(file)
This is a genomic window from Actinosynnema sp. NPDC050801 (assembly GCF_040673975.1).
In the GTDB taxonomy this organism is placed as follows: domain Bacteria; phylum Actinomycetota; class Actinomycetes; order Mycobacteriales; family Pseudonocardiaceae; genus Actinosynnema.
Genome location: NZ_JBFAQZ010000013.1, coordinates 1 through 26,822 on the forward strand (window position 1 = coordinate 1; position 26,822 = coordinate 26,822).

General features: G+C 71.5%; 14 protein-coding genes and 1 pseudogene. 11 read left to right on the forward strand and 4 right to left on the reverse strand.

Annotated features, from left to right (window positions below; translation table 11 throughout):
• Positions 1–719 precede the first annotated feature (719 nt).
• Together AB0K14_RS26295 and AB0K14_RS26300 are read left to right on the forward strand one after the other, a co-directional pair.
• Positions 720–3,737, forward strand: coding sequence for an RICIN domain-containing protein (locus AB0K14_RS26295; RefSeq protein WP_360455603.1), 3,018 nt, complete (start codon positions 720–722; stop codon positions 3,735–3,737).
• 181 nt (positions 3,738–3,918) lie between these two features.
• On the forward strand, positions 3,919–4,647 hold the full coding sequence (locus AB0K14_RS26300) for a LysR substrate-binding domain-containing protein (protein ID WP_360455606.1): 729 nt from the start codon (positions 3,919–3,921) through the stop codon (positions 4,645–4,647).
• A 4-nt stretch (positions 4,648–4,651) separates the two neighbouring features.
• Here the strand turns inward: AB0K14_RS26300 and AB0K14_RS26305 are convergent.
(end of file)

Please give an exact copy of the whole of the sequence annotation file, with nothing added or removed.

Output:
This is a genomic window from Actinosynnema sp. NPDC050801 (assembly GCF_040673975.1).
In the GTDB taxonomy this organism is placed as follows: domain Bacteria; phylum Actinomycetota; class Actinomycetes; order Mycobacteriales; family Pseudonocardiaceae; genus Actinosynnema.
Genome location: NZ_JBFAQZ010000013.1, coordinates 1 through 26,822 on the forward strand (window position 1 = coordinate 1; position 26,822 = coordinate 26,822).

General features: G+C 71.5%; 14 protein-coding genes and 1 pseudogene. 11 read left to right on the forward strand and 4 right to left on the reverse strand.

Annotated features, from left to right (window positions below; translation table 11 throughout):
• Positions 1–719 precede the first annotated feature (719 nt).
• Together AB0K14_RS26295 and AB0K14_RS26300 are read left to right on the forward strand one after the other, a co-directional pair.
• Positions 720–3,737, forward strand: coding sequence for an RICIN domain-containing protein (locus AB0K14_RS26295; RefSeq protein WP_360455603.1), 3,018 nt, complete (start codon positions 720–722; stop codon positions 3,735–3,737).
• 181 nt (positions 3,738–3,918) lie between these two features.
• On the forward strand, positions 3,919–4,647 hold the full coding sequence (locus AB0K14_RS26300) for a LysR substrate-binding domain-containing protein (protein ID WP_360455606.1): 729 nt from the start codon (positions 3,919–3,921) through the stop codon (positions 4,645–4,647).
• A 4-nt stretch (positions 4,648–4,651) separates the two neighbouring features.
• Here the strand turns inward: AB0K14_RS26300 and AB0K14_RS26305 are convergent.